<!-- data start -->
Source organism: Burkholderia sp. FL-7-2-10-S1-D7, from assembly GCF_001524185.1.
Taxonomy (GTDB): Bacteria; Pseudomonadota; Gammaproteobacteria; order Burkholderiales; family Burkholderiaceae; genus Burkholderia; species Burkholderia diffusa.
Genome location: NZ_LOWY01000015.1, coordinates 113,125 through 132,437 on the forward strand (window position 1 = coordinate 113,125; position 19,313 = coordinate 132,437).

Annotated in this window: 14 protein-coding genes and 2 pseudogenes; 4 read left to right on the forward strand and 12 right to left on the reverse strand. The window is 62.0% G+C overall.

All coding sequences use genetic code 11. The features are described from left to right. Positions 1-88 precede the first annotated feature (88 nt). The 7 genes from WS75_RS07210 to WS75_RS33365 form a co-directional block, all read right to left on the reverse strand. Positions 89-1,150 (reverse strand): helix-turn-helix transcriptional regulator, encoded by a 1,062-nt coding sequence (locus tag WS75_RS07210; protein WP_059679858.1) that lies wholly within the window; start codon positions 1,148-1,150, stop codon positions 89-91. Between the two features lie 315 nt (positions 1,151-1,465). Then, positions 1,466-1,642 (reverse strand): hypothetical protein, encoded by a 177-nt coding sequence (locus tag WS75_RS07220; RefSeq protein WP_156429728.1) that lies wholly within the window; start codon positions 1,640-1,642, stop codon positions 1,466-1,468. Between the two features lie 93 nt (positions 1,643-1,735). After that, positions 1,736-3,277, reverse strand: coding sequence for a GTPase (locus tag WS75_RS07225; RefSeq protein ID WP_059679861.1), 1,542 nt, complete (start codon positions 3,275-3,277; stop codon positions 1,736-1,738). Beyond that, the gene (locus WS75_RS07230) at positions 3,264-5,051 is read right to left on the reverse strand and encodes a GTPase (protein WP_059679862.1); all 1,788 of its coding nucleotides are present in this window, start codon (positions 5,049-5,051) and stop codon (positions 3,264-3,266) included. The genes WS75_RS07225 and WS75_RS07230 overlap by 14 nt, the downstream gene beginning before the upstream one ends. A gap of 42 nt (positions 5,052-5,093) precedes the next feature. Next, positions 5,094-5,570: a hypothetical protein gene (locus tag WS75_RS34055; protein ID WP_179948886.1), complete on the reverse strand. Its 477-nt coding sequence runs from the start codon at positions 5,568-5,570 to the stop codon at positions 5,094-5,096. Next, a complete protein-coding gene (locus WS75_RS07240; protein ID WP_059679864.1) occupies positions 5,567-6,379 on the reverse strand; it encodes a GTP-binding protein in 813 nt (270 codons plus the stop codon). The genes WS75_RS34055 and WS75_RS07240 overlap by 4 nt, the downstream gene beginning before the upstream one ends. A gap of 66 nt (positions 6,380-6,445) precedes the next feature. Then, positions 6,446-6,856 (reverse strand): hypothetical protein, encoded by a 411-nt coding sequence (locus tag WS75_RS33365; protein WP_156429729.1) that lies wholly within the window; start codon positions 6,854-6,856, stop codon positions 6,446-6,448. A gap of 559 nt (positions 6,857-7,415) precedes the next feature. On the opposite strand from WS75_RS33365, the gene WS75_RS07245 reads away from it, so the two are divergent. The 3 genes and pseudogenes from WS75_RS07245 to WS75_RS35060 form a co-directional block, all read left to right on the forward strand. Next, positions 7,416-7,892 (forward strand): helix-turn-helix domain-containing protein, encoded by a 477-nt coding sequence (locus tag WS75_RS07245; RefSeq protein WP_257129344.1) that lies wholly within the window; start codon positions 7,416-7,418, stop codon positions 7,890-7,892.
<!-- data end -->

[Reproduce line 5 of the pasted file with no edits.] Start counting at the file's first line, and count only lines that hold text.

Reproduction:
All coding sequences use genetic code 11. The features are described from left to right. Positions 1-88 precede the first annotated feature (88 nt). The 7 genes from WS75_RS07210 to WS75_RS33365 form a co-directional block, all read right to left on the reverse strand. Positions 89-1,150 (reverse strand): helix-turn-helix transcriptional regulator, encoded by a 1,062-nt coding sequence (locus tag WS75_RS07210; protein WP_059679858.1) that lies wholly within the window; start codon positions 1,148-1,150, stop codon positions 89-91. Between the two features lie 315 nt (positions 1,151-1,465). Then, positions 1,466-1,642 (reverse strand): hypothetical protein, encoded by a 177-nt coding sequence (locus tag WS75_RS07220; RefSeq protein WP_156429728.1) that lies wholly within the window; start codon positions 1,640-1,642, stop codon positions 1,466-1,468. Between the two features lie 93 nt (positions 1,643-1,735). After that, positions 1,736-3,277, reverse strand: coding sequence for a GTPase (locus tag WS75_RS07225; RefSeq protein ID WP_059679861.1), 1,542 nt, complete (start codon positions 3,275-3,277; stop codon positions 1,736-1,738). Beyond that, the gene (locus WS75_RS07230) at positions 3,264-5,051 is read right to left on the reverse strand and encodes a GTPase (protein WP_059679862.1); all 1,788 of its coding nucleotides are present in this window, start codon (positions 5,049-5,051) and stop codon (positions 3,264-3,266) included. The genes WS75_RS07225 and WS75_RS07230 overlap by 14 nt, the downstream gene beginning before the upstream one ends. A gap of 42 nt (positions 5,052-5,093) precedes the next feature. Next, positions 5,094-5,570: a hypothetical protein gene (locus tag WS75_RS34055; protein ID WP_179948886.1), complete on the reverse strand. Its 477-nt coding sequence runs from the start codon at positions 5,568-5,570 to the stop codon at positions 5,094-5,096. Next, a complete protein-coding gene (locus WS75_RS07240; protein ID WP_059679864.1) occupies positions 5,567-6,379 on the reverse strand; it encodes a GTP-binding protein in 813 nt (270 codons plus the stop codon). The genes WS75_RS34055 and WS75_RS07240 overlap by 4 nt, the downstream gene beginning before the upstream one ends. A gap of 66 nt (positions 6,380-6,445) precedes the next feature. Then, positions 6,446-6,856 (reverse strand): hypothetical protein, encoded by a 411-nt coding sequence (locus tag WS75_RS33365; protein WP_156429729.1) that lies wholly within the window; start codon positions 6,854-6,856, stop codon positions 6,446-6,448. A gap of 559 nt (positions 6,857-7,415) precedes the next feature. On the opposite strand from WS75_RS33365, the gene WS75_RS07245 reads away from it, so the two are divergent. The 3 genes and pseudogenes from WS75_RS07245 to WS75_RS35060 form a co-directional block, all read left to right on the forward strand. Next, positions 7,416-7,892 (forward strand): helix-turn-helix domain-containing protein, encoded by a 477-nt coding sequence (locus tag WS75_RS07245; RefSeq protein WP_257129344.1) that lies wholly within the window; start codon positions 7,416-7,418, stop codon positions 7,890-7,892.